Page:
Special Educational Needs Review

Cornwall Council is committed to working with a wide range of partners, including young people, parents and schools, to ensure that there is sufficient, high quality Special Educational Needs (SEN) provision to meet the needs of Cornwall’s children and young people with complex educational needs.

Children and young people with complex needs in this context are those who have a Statement of SEN or an Education, Health and Care (EHC) Plan that specifies a high level of provision. High quality SEN provision keeps children and young people safe and enables them to make good or better progress against the outcomes specified in their statements or plans.

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The Council undertook a review of SEN provision in Cornwall, working with partners, to establish: the pattern of educational provision required to meet the needs of learners with complex special educational needs; and the development programme to enable provision improvements to be defined, prioritised and implemented.

The review ran from September 2015 to April 2016 and had a number of distinct phases. More detail about the process can be downloaded.

The following priorities emerged from the review and form the basis of our implementation plan. See our latest updates below which provides examples of some of the activities set out in our plan:

  1. Mainstream schools and settings
  2. Specialist provision in Cornwall
  3. Social Emotional and Mental Health and Autistic Spectrum Disorders
  4. Evaluation of effectiveness

The priorities to develop aspects of special education provision for young people with complex needs are captured in Cornwall’s SEND Strategy for 2016-17.  The multi-agency SEND Board has agreed the actions to be taken this academic year and is monitoring what is happening, as well as providing support and challenge to ensure that progress is maintained.

A team led by the Head of SEN Assessment and Inclusion is responsible for the full range of provision developments.  To achieve the best possible arrangements ongoing partnership working is essential, any questions or recommendations related to provision and developments can be sent to senreform@cornwall.gov.uk.

Mainstream schools and settings

In order to better support mainstream schools, a wide range of training and SEN service developments are taking place. These changes follow feedback from schools, families and young people and an investigation into how effective services are delivered in other parts of the country. From September 2017 there will be more significant SEN Service changes and developments. When all recruitment has been completed details about the new services will be widely shared.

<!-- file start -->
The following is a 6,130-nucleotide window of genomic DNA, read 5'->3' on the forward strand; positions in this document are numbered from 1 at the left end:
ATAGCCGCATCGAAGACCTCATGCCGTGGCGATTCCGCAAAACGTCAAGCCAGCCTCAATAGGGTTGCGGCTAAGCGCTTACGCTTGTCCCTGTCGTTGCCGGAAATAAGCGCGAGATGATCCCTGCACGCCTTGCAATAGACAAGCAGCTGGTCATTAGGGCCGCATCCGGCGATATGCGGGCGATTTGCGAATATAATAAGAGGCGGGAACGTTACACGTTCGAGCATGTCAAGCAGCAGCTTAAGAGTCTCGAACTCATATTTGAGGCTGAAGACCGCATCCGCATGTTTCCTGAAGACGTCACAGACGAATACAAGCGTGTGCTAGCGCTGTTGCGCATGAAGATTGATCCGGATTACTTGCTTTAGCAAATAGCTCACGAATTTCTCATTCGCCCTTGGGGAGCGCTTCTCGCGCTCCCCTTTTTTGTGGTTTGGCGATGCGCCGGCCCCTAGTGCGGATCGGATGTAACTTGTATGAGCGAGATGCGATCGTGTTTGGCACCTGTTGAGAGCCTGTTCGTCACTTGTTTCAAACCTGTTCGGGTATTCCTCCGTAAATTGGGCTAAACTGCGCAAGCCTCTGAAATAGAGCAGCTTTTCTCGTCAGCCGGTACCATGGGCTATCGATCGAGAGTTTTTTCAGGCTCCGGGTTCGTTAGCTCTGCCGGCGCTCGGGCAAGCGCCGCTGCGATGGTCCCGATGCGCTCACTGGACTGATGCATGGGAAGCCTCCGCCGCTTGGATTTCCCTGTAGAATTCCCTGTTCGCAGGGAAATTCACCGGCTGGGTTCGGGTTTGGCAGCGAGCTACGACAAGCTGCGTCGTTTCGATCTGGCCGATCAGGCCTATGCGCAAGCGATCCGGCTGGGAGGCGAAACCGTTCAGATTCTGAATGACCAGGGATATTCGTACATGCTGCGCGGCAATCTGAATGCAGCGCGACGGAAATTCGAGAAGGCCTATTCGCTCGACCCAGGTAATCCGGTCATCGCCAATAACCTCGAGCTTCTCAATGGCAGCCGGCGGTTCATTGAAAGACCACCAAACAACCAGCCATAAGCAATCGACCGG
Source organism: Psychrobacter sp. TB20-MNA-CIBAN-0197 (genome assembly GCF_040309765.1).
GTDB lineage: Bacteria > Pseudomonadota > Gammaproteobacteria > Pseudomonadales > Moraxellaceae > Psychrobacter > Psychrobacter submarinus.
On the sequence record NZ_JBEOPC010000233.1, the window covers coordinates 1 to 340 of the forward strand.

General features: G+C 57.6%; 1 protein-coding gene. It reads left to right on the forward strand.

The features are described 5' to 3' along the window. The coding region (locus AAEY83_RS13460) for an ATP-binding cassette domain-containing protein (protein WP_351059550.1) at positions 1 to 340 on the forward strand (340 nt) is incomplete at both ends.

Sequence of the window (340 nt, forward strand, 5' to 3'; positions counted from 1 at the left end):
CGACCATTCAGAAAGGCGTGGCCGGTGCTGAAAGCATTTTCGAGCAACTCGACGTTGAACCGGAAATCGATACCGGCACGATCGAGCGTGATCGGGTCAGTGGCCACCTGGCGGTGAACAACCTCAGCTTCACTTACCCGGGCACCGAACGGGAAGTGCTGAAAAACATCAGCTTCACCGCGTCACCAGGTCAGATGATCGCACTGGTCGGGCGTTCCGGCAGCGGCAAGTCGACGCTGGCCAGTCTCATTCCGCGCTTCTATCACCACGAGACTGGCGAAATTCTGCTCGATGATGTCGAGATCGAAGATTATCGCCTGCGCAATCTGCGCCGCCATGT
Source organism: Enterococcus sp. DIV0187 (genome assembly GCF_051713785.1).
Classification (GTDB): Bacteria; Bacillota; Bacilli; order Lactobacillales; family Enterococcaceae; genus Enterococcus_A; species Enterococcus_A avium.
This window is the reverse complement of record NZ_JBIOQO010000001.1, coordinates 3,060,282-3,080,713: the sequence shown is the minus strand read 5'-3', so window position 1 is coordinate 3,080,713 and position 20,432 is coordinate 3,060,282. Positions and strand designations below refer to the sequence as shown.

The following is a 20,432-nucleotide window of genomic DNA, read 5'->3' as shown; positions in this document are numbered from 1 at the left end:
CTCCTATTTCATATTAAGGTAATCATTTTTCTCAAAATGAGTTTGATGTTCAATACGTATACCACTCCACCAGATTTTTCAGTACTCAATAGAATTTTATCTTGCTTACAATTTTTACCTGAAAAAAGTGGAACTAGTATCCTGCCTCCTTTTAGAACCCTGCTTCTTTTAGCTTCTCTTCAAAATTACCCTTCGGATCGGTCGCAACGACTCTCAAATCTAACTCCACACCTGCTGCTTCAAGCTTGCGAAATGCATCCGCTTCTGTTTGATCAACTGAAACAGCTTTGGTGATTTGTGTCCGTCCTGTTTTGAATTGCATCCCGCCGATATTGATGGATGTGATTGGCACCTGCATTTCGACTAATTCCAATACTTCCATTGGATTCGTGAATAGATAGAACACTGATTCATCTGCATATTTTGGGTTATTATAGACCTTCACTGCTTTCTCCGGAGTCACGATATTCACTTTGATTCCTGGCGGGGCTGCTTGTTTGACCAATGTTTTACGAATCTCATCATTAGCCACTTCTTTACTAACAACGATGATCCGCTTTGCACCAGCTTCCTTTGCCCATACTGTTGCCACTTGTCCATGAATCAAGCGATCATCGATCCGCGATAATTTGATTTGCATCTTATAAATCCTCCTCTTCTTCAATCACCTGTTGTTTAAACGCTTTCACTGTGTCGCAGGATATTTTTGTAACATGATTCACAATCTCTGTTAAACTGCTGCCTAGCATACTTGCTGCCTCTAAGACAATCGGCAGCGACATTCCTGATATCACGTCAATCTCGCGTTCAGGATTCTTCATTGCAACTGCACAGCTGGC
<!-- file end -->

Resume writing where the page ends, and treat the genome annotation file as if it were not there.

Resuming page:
The key principles underpinning the developments are: services for all types of SEN, responsiveness to local need and building capacity. Special educational needs co-ordinators (SENCOs) have a pivotal role in every school and to support this new courses for SENCOs have been developed and are running from summer 2017.

In May the first Kernow SENCO conference took place, over 100 schools took part and the extremely positive evaluations show how it informed and inspired SENCOs. Key documentation and advice continues to be co-produced and  made available to school staff, families and support services. Please see the regularly updated SEN File and Cornwall’s Local Offer for this information. A recent example is the ‘Graduated Response for SEN’ document, that provides a clear guide to applying the assess – plan – do – review cycle for all forms of SEN. Another example is that The Autism Spectrum Team (AST) have produced a DVD of good practice in relation to meeting the needs of children with an Autism Spectrum  Condition and this is being piloted along with a school audit.

Specialist provision in Cornwall

Area resource bases (ARB)

There will be  an increase in the number of places in secondary school area resource bases from September, for example in Saltash and Cape Cornwall. This reflects an increase in the number of secondary school pupils requiring resource base provision.

Secondary schools with area resource bases have been flexible about meeting the needs of as many pupils as possible and minor building adaptations have taken place. However, despite the above in some parts of the county it has not been possible to place all the pupils requiring  this form of specialist provision in the coming year.